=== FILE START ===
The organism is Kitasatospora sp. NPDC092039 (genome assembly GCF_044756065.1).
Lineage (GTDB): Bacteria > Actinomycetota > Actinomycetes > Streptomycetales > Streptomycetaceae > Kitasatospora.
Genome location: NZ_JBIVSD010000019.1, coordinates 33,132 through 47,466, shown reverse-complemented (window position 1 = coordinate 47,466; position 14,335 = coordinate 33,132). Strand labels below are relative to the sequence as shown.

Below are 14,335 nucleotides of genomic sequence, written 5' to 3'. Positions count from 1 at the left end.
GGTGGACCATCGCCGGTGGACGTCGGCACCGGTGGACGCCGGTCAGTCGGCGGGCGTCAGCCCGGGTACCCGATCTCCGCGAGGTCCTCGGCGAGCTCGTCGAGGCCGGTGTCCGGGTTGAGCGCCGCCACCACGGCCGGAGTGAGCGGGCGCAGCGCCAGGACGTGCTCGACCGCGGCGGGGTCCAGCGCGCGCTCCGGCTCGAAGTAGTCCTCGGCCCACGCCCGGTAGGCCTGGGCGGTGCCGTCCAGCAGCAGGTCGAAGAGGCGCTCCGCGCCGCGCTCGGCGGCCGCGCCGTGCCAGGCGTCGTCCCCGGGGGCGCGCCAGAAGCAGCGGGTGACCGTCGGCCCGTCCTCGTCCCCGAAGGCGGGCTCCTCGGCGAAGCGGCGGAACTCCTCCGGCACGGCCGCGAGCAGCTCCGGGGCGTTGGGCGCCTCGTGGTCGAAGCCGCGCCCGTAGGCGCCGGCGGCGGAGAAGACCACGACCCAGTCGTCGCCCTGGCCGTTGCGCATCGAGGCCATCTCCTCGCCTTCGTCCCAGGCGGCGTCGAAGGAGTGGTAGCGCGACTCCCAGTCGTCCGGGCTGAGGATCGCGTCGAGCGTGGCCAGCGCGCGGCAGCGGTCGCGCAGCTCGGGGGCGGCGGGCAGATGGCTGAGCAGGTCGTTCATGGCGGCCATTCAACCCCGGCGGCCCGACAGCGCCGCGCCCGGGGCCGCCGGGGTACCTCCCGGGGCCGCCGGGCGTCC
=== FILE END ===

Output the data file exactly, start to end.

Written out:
The organism is Kitasatospora sp. NPDC092039 (genome assembly GCF_044756065.1).
Lineage (GTDB): Bacteria > Actinomycetota > Actinomycetes > Streptomycetales > Streptomycetaceae > Kitasatospora.
Genome location: NZ_JBIVSD010000019.1, coordinates 33,132 through 47,466, shown reverse-complemented (window position 1 = coordinate 47,466; position 14,335 = coordinate 33,132). Strand labels below are relative to the sequence as shown.

Below are 14,335 nucleotides of genomic sequence, written 5' to 3'. Positions count from 1 at the left end.
GGTGGACCATCGCCGGTGGACGTCGGCACCGGTGGACGCCGGTCAGTCGGCGGGCGTCAGCCCGGGTACCCGATCTCCGCGAGGTCCTCGGCGAGCTCGTCGAGGCCGGTGTCCGGGTTGAGCGCCGCCACCACGGCCGGAGTGAGCGGGCGCAGCGCCAGGACGTGCTCGACCGCGGCGGGGTCCAGCGCGCGCTCCGGCTCGAAGTAGTCCTCGGCCCACGCCCGGTAGGCCTGGGCGGTGCCGTCCAGCAGCAGGTCGAAGAGGCGCTCCGCGCCGCGCTCGGCGGCCGCGCCGTGCCAGGCGTCGTCCCCGGGGGCGCGCCAGAAGCAGCGGGTGACCGTCGGCCCGTCCTCGTCCCCGAAGGCGGGCTCCTCGGCGAAGCGGCGGAACTCCTCCGGCACGGCCGCGAGCAGCTCCGGGGCGTTGGGCGCCTCGTGGTCGAAGCCGCGCCCGTAGGCGCCGGCGGCGGAGAAGACCACGACCCAGTCGTCGCCCTGGCCGTTGCGCATCGAGGCCATCTCCTCGCCTTCGTCCCAGGCGGCGTCGAAGGAGTGGTAGCGCGACTCCCAGTCGTCCGGGCTGAGGATCGCGTCGAGCGTGGCCAGCGCGCGGCAGCGGTCGCGCAGCTCGGGGGCGGCGGGCAGATGGCTGAGCAGGTCGTTCATGGCGGCCATTCAACCCCGGCGGCCCGACAGCGCCGCGCCCGGGGCCGCCGGGGTACCTCCCGGGGCCGCCGGGCGTCC